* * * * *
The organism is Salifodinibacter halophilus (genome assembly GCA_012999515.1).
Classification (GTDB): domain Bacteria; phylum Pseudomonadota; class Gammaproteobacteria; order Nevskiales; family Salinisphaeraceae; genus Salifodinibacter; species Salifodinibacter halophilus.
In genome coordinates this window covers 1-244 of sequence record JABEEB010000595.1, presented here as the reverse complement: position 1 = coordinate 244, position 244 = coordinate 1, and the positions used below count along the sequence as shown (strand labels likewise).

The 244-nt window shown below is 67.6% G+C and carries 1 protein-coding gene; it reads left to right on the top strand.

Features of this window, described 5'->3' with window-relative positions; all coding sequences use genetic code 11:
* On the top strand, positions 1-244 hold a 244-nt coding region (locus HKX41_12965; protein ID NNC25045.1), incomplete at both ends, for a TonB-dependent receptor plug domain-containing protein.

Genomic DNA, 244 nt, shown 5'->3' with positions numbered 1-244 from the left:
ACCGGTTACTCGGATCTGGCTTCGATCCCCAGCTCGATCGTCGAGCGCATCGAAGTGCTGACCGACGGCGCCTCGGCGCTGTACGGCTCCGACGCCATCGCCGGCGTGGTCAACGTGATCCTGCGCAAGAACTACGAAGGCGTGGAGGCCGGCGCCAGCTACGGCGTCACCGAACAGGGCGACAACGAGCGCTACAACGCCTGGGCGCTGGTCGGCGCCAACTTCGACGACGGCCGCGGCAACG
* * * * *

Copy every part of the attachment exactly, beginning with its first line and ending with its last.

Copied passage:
The organism is Salifodinibacter halophilus (genome assembly GCA_012999515.1).
Classification (GTDB): domain Bacteria; phylum Pseudomonadota; class Gammaproteobacteria; order Nevskiales; family Salinisphaeraceae; genus Salifodinibacter; species Salifodinibacter halophilus.
In genome coordinates this window covers 1-244 of sequence record JABEEB010000595.1, presented here as the reverse complement: position 1 = coordinate 244, position 244 = coordinate 1, and the positions used below count along the sequence as shown (strand labels likewise).

The 244-nt window shown below is 67.6% G+C and carries 1 protein-coding gene; it reads left to right on the top strand.

Features of this window, described 5'->3' with window-relative positions; all coding sequences use genetic code 11:
* On the top strand, positions 1-244 hold a 244-nt coding region (locus HKX41_12965; protein ID NNC25045.1), incomplete at both ends, for a TonB-dependent receptor plug domain-containing protein.

Genomic DNA, 244 nt, shown 5'->3' with positions numbered 1-244 from the left:
ACCGGTTACTCGGATCTGGCTTCGATCCCCAGCTCGATCGTCGAGCGCATCGAAGTGCTGACCGACGGCGCCTCGGCGCTGTACGGCTCCGACGCCATCGCCGGCGTGGTCAACGTGATCCTGCGCAAGAACTACGAAGGCGTGGAGGCCGGCGCCAGCTACGGCGTCACCGAACAGGGCGACAACGAGCGCTACAACGCCTGGGCGCTGGTCGGCGCCAACTTCGACGACGGCCGCGGCAACG